Dave Higgins invited me to participate in the Writing Process Blog Tour (and, incidentally, wrote the best bio paragraph of me I’ve ever read). I greatly enjoy Dave’s writing and his input, and I’m glad he’s given me this opportunity to ramble on about my writing process.
What am I working on?
The main focus of my efforts is The Thieves of Traska. I finished the first run-through two months ago and am currently filling in gaps and fixing plot holes.
Last week, I started a side project called Asra the Shade. It centers on one of the side characters in The Thieves of Traska, and was originally going to be a webcomic to help promote the full novel. However, since the all the sequential artists I’ve contacted have fallen through, I decided to turn the story into a novella.
My self-imposed deadline for The Thieves of Traska is fall 2015, but I fully expect to have Asra the Shade done first.
How does my work differ from others of its genre?
I tend not to peg a genre first. Sometimes it’s obvious (Alien invasion? Smells like science fiction!), but other times I just work with the idea and figure out the genre later. With The Thieves of Traska, I wasn’t clear on what genre it fell into at first. It’s certainly an adventure and it has action, but the locations are all made up. It’s currently resting in fantasy, but I’m a bit hesitant to call it that.
Our protagonist is, as the title implies, a thief. Her successes are all based on breaking laws and doing bad things. Even so, she has a strong moral compass. She still steals things and gets into fights—and doesn’t feel guilty about any of it—but she’s dedicated to doing the right thing for the other thieves, even if they’ll resent her for it.
Why do I write what I do?
I like the antiheroes—the people who do bad things for a (relatively) good reason, but also have something to gain. It creates tension between selfishness and selflessness that’s fun to play with.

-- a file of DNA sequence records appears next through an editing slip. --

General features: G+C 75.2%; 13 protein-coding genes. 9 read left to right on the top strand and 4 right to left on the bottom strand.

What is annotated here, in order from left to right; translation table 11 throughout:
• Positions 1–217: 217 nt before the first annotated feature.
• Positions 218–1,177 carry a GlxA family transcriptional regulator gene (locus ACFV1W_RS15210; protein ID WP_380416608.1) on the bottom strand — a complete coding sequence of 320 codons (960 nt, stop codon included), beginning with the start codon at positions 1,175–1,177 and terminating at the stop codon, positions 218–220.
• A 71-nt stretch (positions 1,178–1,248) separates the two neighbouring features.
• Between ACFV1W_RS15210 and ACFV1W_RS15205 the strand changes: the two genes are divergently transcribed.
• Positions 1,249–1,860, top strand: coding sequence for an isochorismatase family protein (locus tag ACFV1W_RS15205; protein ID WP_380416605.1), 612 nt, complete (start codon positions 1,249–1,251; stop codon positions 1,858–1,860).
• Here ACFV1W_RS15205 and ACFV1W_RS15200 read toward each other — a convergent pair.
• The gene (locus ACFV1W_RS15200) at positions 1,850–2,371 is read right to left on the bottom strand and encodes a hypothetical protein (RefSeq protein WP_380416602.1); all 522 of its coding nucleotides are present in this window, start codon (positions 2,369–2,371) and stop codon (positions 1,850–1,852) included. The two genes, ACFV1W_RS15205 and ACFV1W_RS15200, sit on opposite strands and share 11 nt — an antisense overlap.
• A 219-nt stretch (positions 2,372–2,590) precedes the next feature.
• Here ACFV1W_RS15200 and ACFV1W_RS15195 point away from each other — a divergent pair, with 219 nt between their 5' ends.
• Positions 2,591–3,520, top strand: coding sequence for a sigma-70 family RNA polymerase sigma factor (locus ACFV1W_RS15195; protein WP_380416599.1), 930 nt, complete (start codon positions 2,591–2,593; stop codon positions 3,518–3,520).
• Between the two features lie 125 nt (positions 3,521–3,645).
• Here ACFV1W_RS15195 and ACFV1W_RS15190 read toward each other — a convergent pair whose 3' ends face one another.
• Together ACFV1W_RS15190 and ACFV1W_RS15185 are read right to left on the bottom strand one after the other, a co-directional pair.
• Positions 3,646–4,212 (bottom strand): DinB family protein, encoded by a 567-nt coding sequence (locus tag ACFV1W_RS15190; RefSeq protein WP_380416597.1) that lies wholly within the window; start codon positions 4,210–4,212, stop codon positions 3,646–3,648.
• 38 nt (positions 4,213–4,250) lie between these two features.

With The Thieves of Traska, I really wanted to write about a thief. Instead of having her realize the error of her ways, give up thieving and do something for the greater good of humanity, I wanted her actions to be for the greater good of bad without being “evil.” I spend a lot of time thinking about morality and where the line is in various situations. It’s something I like to put my characters through and see what compromises they make.
How does my writing process work?
Each project begins with some random little inspirational nugget (if you’ve ever had a bug fly into your eye, it feels pretty much like that). After a couple hours, I usually have a name for the main character or some basic idea of who they are and what the main conflict of the story is. Hopefully I have a title, but I’m seldom that lucky.
For The Thieves of Traska, the first half of that inspirational nugget was the name Mackinley. I had a roommate last year with that name, and I really wanted to name a character after her. The second half came when I was walking home from my fiction writing class. I’d been plotting a short story about a thief for my next assignment when it occurred to me that I hadn’t tried writing a full-length novel about a thief. It was kind of mind blowing since I love thief characters.
There’s a lot of writing in my notebook after that. I get a basic outline of the beginning, an idea of where it might end, and I’ve probably changed the main character’s name a few times. (Fun fact: Claire’s name used to be Adelaide. It changed after I read the first chapter aloud and discovered how much I hate saying “Adelaide” repeatedly.)
From there, I just write the scenes in order. I tend to skip over a lot of setting description and the “breather” scenes between plot points. Once I get to the penultimate chapter, I stop writing. I let it sit for a couple weeks, then start revising.
This is when I fix the plot holes, add in descriptions, set up the mood of scenes, add filler bits, etc. Once I’ve gotten through that, I can write the ending.
Hopefully this insight has got you curious and not sent you running for the hills. Time to hand it over to some other writers:
Jordanna East is a wonderful person and author of the infuriatingly delicious thriller books Blood in the Past and Blood in the Paint. She’s something of a role model for me, and I sincerely hope you’ll mosey on over to her blog and check out the latest with her.
Ms. Frazee identifies herself as a Roleplaying God and a bit of a nut, but what writer isn’t? She has delightful posts on her blog, and she can also be found frequently posting in the NaNoWriMo Facebook group. I’m looking forward to seeing what great things she brings us.
Tristan is a fellow SCAD student from the writing department, as well as my future roommate in the fall. She’s sent me a bit of her novel-in-progress and I can say I like where it’s going (but I won’t spoil any of it for you!). Blogging is a new practice for her and she’s still getting into the hang of it, but her posts are well worth the wait.